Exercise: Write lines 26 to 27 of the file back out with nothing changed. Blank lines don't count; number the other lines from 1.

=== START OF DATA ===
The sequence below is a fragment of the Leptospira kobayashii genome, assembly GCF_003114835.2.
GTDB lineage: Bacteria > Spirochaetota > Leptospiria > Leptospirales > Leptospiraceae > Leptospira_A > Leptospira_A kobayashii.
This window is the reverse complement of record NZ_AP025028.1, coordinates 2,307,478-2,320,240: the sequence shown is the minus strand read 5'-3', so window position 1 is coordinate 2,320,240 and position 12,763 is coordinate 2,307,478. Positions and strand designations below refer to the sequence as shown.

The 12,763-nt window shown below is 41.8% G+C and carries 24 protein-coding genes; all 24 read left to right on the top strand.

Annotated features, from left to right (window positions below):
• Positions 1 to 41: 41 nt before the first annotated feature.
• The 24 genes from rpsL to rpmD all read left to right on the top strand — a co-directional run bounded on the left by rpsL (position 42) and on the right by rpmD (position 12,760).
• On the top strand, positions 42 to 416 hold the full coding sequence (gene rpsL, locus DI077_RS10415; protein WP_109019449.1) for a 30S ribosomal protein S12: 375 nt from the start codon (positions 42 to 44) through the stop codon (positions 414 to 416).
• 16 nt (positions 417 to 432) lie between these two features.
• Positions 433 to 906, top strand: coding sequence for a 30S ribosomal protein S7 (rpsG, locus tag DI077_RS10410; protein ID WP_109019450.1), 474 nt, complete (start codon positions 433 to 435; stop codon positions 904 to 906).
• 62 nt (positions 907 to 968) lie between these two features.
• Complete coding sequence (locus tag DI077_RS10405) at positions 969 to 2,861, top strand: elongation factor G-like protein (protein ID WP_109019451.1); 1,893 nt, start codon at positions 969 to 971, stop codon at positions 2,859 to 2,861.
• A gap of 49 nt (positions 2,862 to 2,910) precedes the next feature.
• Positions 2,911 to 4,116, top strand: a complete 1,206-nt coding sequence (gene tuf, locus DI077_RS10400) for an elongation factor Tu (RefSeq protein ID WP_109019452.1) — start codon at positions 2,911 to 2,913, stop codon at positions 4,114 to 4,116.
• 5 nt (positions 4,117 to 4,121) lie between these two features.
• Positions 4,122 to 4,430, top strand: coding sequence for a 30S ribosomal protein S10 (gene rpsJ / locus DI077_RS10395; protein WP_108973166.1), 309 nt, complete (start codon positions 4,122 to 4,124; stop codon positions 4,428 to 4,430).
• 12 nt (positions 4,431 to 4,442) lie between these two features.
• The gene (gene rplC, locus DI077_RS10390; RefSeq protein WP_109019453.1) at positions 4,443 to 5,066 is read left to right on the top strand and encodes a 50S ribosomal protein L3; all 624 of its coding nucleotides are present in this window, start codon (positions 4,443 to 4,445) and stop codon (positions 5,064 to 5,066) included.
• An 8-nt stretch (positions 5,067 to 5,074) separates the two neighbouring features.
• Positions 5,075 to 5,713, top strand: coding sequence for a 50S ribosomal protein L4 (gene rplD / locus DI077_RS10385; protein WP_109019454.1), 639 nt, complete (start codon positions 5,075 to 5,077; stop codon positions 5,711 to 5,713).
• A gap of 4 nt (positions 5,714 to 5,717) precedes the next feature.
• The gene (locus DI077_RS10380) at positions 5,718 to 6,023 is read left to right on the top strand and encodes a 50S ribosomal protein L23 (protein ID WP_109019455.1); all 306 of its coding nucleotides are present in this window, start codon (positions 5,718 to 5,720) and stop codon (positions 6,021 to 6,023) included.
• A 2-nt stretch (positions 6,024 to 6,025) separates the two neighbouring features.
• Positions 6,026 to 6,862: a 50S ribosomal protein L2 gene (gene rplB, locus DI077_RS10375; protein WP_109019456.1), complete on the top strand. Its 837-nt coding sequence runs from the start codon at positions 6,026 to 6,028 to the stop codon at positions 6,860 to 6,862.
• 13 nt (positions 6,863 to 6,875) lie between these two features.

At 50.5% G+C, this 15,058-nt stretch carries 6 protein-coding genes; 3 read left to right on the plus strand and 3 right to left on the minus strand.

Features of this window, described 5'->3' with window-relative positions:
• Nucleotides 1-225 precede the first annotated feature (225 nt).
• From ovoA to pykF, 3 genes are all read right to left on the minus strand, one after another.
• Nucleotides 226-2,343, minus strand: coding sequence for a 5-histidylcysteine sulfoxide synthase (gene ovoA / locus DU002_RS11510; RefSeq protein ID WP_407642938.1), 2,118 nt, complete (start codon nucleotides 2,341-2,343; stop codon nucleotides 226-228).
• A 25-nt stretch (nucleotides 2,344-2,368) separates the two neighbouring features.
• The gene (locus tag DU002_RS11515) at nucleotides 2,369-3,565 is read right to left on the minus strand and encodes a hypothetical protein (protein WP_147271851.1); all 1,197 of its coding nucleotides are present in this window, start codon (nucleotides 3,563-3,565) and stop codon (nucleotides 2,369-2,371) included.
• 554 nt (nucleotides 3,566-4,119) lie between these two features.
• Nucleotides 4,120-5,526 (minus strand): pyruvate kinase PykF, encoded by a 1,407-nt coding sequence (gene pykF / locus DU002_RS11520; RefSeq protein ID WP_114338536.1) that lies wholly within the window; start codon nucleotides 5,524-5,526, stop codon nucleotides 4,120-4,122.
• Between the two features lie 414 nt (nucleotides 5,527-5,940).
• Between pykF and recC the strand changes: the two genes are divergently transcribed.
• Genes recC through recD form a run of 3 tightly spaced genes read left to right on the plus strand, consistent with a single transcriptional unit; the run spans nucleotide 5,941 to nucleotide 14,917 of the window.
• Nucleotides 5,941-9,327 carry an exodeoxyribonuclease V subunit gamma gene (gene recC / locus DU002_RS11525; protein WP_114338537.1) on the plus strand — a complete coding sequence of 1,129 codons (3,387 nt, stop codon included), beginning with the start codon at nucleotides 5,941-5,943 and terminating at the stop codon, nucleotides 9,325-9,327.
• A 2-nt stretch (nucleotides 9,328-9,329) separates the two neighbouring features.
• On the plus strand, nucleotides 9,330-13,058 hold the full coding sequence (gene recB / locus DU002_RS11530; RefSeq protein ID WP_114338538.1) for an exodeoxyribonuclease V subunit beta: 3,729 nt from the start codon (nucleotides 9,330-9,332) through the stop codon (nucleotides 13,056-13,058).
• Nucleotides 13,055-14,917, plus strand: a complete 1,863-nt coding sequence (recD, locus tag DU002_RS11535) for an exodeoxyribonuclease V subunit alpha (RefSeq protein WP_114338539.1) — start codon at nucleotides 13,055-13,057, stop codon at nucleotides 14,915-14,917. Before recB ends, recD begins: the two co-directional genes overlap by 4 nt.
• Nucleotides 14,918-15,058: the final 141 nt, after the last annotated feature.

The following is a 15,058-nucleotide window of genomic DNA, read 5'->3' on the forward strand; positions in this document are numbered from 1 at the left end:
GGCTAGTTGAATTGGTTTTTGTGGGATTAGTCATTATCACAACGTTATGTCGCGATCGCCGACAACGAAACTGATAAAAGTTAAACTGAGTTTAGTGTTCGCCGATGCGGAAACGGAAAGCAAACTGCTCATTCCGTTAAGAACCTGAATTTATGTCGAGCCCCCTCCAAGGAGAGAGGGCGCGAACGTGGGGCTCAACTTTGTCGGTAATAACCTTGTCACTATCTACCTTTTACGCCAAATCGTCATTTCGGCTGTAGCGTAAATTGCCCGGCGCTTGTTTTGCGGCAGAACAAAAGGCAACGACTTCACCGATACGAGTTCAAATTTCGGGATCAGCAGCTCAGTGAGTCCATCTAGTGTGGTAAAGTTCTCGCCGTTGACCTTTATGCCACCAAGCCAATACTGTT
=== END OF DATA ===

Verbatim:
At 50.5% G+C, this 15,058-nt stretch carries 6 protein-coding genes; 3 read left to right on the plus strand and 3 right to left on the minus strand.

Features of this window, described 5'->3' with window-relative positions: